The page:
Journey of Abyss
I didn’t know much about Journey of Abyss, but the artwork grabbed me and the description of it being another card-based roguelike. Sure, Slay the Spire just released last week, but for a measly $0.99, I couldn’t turn away a game that looked promising. Unfortunately, we were off to a bad start, as the App Store screenshots showed the game as fullscreen on my new iPhone SE, but the actual game has decorative bars on the sides because it’s not actually optimized for that screen size. That said, the game otherwise seems to be a well-made Slay the Spire-like. In fact, the mechanics are so close to Slay the Spire‘s, that I’m not really sure what to make of it. It does feel better on iPhone than its inspiration, so that’s definitely a selling point. It also has more of a story, and the writing is actually pretty good. But tapping the screen to get to the next piece of the story doesn’t always work. I would often have to tap three or four times to make it happen. It’s also a little strange to attach so much story to a game where you die and have to start over from scratch. I’m not sure I would want to re-read everything in an attempt to make it to the end. There is an endless mode that’s just monster after monster and no story, but it makes me wonder why the story mode is even a roguelike at all. Anyway, you can watch my video below and make the decision for yourself.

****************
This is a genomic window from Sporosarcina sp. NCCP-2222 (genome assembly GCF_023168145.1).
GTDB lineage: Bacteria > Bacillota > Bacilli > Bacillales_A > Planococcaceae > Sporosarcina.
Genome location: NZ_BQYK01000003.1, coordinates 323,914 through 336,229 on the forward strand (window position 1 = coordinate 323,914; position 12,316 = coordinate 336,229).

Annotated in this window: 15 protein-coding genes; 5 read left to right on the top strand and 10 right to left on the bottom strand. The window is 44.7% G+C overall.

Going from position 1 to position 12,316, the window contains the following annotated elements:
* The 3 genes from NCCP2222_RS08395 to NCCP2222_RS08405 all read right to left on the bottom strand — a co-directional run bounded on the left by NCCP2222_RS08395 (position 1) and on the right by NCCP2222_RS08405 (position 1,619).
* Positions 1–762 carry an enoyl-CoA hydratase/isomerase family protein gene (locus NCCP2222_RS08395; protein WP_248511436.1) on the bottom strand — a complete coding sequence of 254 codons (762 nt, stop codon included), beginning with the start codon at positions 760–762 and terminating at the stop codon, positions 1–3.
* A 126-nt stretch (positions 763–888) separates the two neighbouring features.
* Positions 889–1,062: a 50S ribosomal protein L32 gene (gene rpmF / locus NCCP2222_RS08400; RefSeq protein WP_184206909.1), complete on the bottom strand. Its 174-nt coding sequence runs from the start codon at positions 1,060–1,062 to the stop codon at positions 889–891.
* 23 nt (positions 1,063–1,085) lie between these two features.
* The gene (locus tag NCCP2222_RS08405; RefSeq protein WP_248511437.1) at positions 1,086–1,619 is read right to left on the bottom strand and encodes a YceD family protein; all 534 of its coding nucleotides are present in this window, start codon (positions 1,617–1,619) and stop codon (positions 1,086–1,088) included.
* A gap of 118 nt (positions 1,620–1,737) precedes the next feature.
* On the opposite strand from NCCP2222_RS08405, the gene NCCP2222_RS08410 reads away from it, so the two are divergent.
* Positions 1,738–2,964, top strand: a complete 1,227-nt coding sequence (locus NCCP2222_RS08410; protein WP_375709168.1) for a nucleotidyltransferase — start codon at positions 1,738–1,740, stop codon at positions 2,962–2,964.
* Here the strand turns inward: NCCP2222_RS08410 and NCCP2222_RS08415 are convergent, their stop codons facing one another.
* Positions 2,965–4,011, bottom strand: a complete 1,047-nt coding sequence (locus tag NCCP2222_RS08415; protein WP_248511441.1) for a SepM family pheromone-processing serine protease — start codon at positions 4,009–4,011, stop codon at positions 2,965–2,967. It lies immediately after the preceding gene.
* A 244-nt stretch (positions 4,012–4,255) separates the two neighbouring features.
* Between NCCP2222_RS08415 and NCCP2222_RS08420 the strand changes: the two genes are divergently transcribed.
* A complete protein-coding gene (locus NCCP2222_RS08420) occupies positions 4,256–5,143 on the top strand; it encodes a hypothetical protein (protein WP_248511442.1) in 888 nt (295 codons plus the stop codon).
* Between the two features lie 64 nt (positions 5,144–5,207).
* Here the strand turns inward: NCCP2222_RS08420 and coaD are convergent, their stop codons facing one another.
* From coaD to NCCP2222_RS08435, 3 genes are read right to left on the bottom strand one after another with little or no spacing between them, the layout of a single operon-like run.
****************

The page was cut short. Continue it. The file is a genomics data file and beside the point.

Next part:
Endurance – space action
Last year, Ivan Panasenko released his sci-fi action game, Ailment, and I was impressed with it but bothered by its free-to-play aspects, such as the option to watch an ad to heal. There wasn’t any ad-removal IAP, either, to turn it into a more premium experience. I find it hard to enjoy games like that, because I’m constantly wondering whether it’s balanced properly or skewed to lead you to watch ads or buy in-game currency. So I didn’t stick with it for long. Now, the developer is back with a prequel called Endurance. It does have an ad removal IAP-but unfortunately that doesn’t turn it into a premium game. You can still watch ads to earn credits. And credits here act as experience points. Instead of earning skill points to level up your stats, you pump these credits into them. You also can use those credits to heal if you can’t find a mes kit. But you can also buy those credits using real cash. With enemies doing more than twice the damage to me than I’m doing to them, it once again makes me wonder how balanced it is. I also didn’t like that there’s no indication how much an upgrade costs or how much of an upgrade you would even get. I wasted 200 credits on 1% health regeneration just by tapping to see what would happen. There might be a decent game under all this but I just don’t have the patience to deal with it when there’s hundreds of other games I could be playing that don’t feel compromised by IAPs or ads. But again, it’s free to download, so give it a try if it looks interesting to you.